7: Behaviour change: Plaque control and smoking cessation

Chapter 7

Behaviour change

Plaque control and smoking cessation

Introduction

This chapter discusses two of the most important interventions in periodontal treatment—oral hygiene instruction and smoking cessation. These interventions may also represent some of the most challenging aspects of periodontal treatment because they are dependent on achieving permanent changes in behaviour by the patient. The chapter adopts a “how to do it” presentation style rather than the illustrative individual case reports used throughout much of the rest of the book. We have done this because there are many individual factors to consider for different patients, and thus we consider that the material is more suited to the style adopted here.

Plaque control

The importance of achieving a satisfactory level of plaque control for successful periodontal treatment outcomes has been emphasized throughout this book. What constitutes a “satisfactory” level of plaque control is potentially a more thorny issue. In general, a reasonable target level of plaque control is considered to be an approximately 20% plaque score that is demonstrated over a number of visits. However, because disease susceptibility varies enormously among individuals, this level needs to be considered for each individual patient according to his or her susceptibility, such that in a highly susceptible patient the aim should be to achieve a plaque score that is as low as possible, whereas pragmatically a higher plaque score may be accepted in a less susceptible patient who shows few signs of gingival bleeding or disease even when more plaque is present.

Some plaque formation is inevitable because it is not possible, or even desirable, to have a sterile mouth, and bacteria will always colonize the tooth surface and start to form a biofilm. The emphasis is thus on control of plaque, particularly by preventing it from becoming a mature and pathogenic biofilm, and in practice early plaque formation that is controlled by high levels of oral hygiene practices at frequent intervals may be largely undetectable by clinical assessment.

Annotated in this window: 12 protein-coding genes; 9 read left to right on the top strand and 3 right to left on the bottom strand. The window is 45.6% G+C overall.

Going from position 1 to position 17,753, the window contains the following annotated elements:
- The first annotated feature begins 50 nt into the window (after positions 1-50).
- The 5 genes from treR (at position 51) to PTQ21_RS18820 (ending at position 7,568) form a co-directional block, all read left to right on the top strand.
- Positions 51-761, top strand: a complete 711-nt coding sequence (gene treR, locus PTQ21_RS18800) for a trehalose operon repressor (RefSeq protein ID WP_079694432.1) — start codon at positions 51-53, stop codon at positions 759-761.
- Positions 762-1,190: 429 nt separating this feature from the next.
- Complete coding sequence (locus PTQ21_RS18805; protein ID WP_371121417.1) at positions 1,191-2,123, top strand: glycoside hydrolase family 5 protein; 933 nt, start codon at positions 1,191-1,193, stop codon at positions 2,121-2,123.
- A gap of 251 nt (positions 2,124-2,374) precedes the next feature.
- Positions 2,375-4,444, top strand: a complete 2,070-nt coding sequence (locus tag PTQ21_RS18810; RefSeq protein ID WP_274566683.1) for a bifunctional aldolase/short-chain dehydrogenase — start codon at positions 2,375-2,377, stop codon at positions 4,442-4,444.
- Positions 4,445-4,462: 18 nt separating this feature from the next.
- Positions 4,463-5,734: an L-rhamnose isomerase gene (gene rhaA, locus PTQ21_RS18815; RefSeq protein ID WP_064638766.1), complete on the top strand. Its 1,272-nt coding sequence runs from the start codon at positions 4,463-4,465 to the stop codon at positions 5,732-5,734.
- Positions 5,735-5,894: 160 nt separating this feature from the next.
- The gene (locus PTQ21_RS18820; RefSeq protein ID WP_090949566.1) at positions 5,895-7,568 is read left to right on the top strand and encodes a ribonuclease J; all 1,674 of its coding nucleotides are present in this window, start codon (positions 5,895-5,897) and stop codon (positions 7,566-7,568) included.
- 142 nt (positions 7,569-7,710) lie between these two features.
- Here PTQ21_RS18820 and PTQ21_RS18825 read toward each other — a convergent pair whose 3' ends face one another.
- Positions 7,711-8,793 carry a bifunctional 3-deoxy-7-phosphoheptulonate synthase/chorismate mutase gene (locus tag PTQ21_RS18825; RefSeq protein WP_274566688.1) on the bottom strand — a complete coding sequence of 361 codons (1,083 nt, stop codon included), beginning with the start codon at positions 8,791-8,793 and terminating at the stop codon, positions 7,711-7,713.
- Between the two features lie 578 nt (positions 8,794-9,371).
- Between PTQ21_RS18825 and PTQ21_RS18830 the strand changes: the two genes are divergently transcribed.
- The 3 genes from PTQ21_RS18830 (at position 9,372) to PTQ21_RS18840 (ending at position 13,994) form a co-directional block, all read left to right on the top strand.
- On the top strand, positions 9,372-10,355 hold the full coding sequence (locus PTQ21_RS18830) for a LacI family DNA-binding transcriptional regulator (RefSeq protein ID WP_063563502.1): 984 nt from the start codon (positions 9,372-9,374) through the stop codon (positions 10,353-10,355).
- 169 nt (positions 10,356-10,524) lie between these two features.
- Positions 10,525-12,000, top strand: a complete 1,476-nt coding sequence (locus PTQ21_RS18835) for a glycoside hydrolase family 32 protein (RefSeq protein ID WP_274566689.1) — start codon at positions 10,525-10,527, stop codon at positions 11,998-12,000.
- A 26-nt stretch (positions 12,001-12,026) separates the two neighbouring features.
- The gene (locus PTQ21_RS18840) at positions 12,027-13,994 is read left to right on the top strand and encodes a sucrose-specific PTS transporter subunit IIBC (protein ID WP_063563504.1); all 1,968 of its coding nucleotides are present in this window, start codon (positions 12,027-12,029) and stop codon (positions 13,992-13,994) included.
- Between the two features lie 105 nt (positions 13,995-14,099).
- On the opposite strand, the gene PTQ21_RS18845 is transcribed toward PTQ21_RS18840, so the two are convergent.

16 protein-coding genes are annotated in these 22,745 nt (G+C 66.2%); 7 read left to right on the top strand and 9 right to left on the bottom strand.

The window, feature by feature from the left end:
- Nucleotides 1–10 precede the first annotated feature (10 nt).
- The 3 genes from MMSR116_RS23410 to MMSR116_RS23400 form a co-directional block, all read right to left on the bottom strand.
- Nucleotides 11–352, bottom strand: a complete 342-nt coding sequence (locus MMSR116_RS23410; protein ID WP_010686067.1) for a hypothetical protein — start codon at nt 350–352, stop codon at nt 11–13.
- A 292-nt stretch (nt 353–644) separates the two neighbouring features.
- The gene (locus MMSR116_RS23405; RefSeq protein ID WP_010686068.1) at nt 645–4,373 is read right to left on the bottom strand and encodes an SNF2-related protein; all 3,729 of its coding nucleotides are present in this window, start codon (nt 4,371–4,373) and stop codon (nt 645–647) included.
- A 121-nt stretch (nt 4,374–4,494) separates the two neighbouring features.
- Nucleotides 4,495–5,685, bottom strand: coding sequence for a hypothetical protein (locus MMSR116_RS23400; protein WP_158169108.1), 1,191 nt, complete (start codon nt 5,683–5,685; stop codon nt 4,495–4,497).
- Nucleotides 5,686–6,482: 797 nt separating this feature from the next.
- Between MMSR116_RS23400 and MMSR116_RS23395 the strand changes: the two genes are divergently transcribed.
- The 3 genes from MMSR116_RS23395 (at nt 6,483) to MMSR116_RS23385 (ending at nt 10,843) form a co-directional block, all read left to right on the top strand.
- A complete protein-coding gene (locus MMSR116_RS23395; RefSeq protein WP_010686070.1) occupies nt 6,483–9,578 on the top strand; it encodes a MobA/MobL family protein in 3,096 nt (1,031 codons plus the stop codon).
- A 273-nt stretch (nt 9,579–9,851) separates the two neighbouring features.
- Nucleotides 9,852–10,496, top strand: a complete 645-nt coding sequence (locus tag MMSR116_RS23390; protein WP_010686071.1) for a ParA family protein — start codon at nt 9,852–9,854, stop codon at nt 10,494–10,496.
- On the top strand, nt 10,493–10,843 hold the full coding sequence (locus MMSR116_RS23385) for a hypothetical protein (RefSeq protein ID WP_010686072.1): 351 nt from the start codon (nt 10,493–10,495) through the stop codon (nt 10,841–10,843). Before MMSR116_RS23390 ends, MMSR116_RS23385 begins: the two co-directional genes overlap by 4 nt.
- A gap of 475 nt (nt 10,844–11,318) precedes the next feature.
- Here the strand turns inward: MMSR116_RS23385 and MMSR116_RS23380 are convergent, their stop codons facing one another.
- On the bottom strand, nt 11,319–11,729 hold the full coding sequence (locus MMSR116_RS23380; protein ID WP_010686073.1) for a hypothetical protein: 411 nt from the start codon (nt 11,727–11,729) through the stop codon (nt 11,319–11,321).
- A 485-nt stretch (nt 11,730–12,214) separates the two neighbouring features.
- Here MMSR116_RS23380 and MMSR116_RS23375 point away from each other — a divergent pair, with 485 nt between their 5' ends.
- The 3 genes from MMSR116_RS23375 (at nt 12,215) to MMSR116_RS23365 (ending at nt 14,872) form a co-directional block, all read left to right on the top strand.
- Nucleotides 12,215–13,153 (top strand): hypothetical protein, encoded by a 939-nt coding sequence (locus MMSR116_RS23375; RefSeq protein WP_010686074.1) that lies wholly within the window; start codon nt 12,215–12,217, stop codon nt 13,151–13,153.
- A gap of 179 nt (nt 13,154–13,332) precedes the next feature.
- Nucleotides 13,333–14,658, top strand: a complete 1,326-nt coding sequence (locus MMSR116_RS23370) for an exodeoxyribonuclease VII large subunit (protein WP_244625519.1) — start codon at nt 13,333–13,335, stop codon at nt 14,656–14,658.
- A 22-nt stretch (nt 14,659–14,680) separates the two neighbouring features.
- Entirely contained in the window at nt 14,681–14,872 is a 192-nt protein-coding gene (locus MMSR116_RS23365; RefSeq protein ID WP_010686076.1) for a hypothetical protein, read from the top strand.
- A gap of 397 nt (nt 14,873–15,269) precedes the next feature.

The process of achieving adequate plaque control requires the following:

Oral hygiene methods that can effectively control plaque formation

The ability of the patient to carry out these methods

The motivation of the patient to implement these methods on a regular basis

Oral hygiene methods to control plaque formation

image Toothbrushing

The major cause of periodontal disease is the presence of and effects of bacterial plaque. Most people remove, or attempt to remove, this biofilm with the aid of a toothbrush, and many methods of toothbrushing have been described. However, no one technique is necessarily better than another in plaque removal. Therefore, if plaque is removed effectively without causing trauma, any technique is acceptable. However, when a patient’s current plaque control methods are inadequate, then this is likely to require either modification or complete change in methods used.

There are two main types of toothbrushes—the manual toothbrush and the electric-operated or powered toothbrush (< ?xml:namespace prefix = "mbp" />Figure 7.1). A manual toothbrush should ideally be small-headed with medium nylon bristles to ensure it is sufficiently manoeuvrable to reach all surfaces. Modern powered toothbrushes either are based on oscillating circular heads or based on sonic vibration of the brush bristles. It is inadvisable to be too dogmatic about what is the “best type” of brush because effective brushing has more to do with techniques rather than the tools used. Powered toothbrushes potentially have an advantage over manual toothbrushes particularly when patients have difficulties with dexterity.

image

Fig 7.1 Manual and powered toothbrushes.